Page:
What Does Boat Insurance Cover?
A boat insurance policy can help cover you and your water vessel against liability and damage in a boating accident. Boat insurance may also protect you if you injure someone or damage someone else’s personal property in an accident.
Some homeowners policies include riders for smaller boats, typically with a 25 to 100 hp horsepower limit. However, most homeowners insurance riders only cover vessels used in inland waterways, rivers, and lakes, not including coastal inlets or along the beach.
If you plan to take your boat outside the inlet, you will need a separate boat insurance policy--and a good one, at that.
Were you injured in a boating accident due to someone else’s negligence? Or did you cause an accident, and your insurance company refuses to pay up? Let the personal injury attorneys at Rosenfeld Injury Lawyers, LLC, handle the case for you.
Do you wonder if you have a probable case related to boat insurance coverage? Call our boat accident lawyers at (888) 424-5757 or fill out this online contact form. Speak with an experienced attorney today with just a few clicks.
Types of Boat Insurance Policies
The best type of policy for you depends on how much you want to pay upfront and whether you want to factor in depreciation. There are two basic types of boat insurance:
Actual Cash Value Coverage
Actual cash value coverage costs less upfront but factors in depreciation, meaning that the insurance company will only pay up to the current market value of the vessel when it is deemed a total or partial loss.
Agreed Value Coverage
An agreed value policy or loss settlement covers the vessel based on its value when you secured the policy. This type of policy costs more upfront but does not factor in depreciation for a total loss of the boat. However, partial losses may be depreciated.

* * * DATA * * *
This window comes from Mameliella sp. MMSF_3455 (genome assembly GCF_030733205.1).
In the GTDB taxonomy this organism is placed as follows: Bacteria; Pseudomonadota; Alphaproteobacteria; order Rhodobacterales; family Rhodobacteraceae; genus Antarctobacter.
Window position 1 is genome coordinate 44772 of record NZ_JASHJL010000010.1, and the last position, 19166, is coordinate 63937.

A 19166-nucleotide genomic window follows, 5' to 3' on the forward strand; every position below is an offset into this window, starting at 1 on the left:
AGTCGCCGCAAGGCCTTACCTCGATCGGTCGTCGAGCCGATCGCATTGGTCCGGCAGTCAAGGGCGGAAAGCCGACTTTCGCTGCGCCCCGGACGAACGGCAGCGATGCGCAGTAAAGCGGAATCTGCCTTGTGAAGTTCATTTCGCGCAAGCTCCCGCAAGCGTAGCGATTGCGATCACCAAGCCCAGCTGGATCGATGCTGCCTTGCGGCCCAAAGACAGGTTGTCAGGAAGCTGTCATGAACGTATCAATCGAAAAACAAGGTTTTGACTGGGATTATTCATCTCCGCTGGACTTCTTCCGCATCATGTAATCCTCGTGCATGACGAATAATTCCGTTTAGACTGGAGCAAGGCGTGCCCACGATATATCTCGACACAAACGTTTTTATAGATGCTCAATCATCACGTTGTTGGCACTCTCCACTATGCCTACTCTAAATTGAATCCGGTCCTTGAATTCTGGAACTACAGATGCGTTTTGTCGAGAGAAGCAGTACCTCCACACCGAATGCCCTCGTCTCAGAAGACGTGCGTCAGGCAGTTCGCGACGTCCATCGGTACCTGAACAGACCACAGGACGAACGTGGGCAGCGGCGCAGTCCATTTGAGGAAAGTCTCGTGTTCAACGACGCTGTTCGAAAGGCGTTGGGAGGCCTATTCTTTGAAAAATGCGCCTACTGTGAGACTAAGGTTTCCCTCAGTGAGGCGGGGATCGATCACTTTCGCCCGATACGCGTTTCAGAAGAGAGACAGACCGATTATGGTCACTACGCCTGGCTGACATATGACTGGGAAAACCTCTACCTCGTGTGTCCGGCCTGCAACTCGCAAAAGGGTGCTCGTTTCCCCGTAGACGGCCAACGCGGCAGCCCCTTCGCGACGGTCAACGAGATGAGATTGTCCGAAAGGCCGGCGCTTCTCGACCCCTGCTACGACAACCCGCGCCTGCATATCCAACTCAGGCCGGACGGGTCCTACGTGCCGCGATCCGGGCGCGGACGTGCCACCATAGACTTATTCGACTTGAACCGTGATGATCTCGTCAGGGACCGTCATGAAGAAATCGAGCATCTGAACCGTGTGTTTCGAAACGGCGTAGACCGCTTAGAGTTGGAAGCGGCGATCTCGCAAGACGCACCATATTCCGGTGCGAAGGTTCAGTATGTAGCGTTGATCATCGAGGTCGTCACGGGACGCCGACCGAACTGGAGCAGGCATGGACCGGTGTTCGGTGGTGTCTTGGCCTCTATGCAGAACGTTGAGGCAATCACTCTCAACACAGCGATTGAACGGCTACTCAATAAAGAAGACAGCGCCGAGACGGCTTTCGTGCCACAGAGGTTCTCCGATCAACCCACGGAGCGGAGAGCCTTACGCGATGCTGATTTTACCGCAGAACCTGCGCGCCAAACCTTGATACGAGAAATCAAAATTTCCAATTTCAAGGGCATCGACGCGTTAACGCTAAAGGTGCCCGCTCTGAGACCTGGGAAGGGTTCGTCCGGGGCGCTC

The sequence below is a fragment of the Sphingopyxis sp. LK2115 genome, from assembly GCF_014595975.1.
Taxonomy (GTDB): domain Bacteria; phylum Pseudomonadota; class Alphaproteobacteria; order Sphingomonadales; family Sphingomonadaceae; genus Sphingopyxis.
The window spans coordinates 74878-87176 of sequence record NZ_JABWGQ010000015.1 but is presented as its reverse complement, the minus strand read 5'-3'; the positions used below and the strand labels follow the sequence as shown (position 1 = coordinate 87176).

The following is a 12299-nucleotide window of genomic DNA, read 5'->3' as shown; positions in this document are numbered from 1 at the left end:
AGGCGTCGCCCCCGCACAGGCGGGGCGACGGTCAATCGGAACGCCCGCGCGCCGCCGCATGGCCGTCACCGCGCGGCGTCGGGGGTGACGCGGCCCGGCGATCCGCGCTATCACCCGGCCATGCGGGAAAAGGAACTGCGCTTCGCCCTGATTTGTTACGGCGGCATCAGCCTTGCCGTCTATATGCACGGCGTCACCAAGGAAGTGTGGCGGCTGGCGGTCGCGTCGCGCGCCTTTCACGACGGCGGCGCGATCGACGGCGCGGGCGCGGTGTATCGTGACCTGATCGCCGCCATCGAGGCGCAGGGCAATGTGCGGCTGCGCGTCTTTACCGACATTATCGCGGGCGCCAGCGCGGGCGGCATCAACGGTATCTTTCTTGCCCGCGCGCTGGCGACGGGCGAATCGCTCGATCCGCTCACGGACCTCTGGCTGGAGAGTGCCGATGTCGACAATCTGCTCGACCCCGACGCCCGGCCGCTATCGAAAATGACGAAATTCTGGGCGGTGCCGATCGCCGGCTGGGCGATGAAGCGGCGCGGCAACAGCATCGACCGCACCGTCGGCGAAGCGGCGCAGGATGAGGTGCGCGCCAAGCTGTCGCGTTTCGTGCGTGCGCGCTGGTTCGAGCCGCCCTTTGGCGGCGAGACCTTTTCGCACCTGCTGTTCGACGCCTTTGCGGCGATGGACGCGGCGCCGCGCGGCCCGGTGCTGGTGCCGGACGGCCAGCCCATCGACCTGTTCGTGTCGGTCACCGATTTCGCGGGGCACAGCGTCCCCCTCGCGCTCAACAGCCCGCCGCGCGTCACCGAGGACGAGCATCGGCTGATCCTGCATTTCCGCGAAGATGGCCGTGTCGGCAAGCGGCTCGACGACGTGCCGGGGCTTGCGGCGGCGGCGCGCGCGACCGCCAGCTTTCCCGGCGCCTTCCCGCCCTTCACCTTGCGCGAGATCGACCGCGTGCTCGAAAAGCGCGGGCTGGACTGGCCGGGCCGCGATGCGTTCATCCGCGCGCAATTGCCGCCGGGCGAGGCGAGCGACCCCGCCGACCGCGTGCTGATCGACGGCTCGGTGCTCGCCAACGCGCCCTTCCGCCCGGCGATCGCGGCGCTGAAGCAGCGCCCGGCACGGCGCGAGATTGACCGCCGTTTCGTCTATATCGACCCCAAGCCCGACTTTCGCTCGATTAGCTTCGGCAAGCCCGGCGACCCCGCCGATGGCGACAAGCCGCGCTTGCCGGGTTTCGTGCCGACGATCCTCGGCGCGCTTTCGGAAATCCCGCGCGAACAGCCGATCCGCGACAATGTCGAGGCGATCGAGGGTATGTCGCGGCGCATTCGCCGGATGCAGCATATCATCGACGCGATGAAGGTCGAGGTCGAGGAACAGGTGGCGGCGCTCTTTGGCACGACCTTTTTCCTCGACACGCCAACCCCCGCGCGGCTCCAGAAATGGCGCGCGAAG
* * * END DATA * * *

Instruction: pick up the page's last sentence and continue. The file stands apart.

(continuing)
Types of Vessels Covered
Marine insurance companies cover a wide array of watercraft, including:
- Personal watercraft (PWC)
- Yachts - vessels 27’ and larger
- Boat & PWC rentals
- Boat clubs - covers all club members while operating a vessel in the ocean or fresh water
- Commercial boating (e.g., charters, fishing guides)
What Does Boat Insurance Cover?
The type of boat insurance coverage you need depends on the kind of boat or watercraft you have. But in general, a typical boat insurance policy provides coverage for:
Medical Payments Coverage
Uninsured Boater Coverage
In an accident involving another boater with no coverage, uninsured boater coverage can help pay for medical costs resulting from the accident. Aside from you, the coverage extends to your family members and passengers.
Roadside Assistance and Reimbursement
If your boat or personal watercraft becomes non-operational, roadside assistance and reimbursement coverage will help pay for the transportation of your boat to the nearest repair facility.
Personal Property Coverage
This type of coverage potentially covers the replacement cost of personal effects on the boat, such as clothing, boat emergency equipment, and fishing equipment--unless expressly excluded by the insurer.
Physical Boat Damage
A standard boat or yacht policy covers physical damage to your boat’s hull and other components, such as equipment, furnishings, motor, and sails. However, many insurers exclude wear and tear, animal damage, denting, marring, manufacturer’s defects, design defects, and freezing.
If your boat damages someone else’s property or causes injury to another, boat liability coverage helps protect you from insurance claims and lawsuits. Fuel spills are typically covered in a standard policy, but it’s best to ask your insurance agent.
Typical Add-On Coverage
Many water vessel owners take out “add-on” coverage over and above their standard policy. Typical add-on options include:
- Consequential damage not involving an accident that could be caused by corrosion, mold, and rot
- Specialized coverage to handle damage or loss to a specific item on the vessel, including accessories or an expensive prop
- Wreckage removal of a boat suffering minor to substantial damage
- Cruising policy extension usually provides temporary insurance coverage when traveling out of the country
- Coverage for a boat trailer
Boat and Yacht Insurance: What Is the Difference?
A yacht is defined as a boat 27 feet or larger. Generally, yacht coverage is more comprehensive than a standard boat policy because larger vessels travel greater distances and have unique exposures.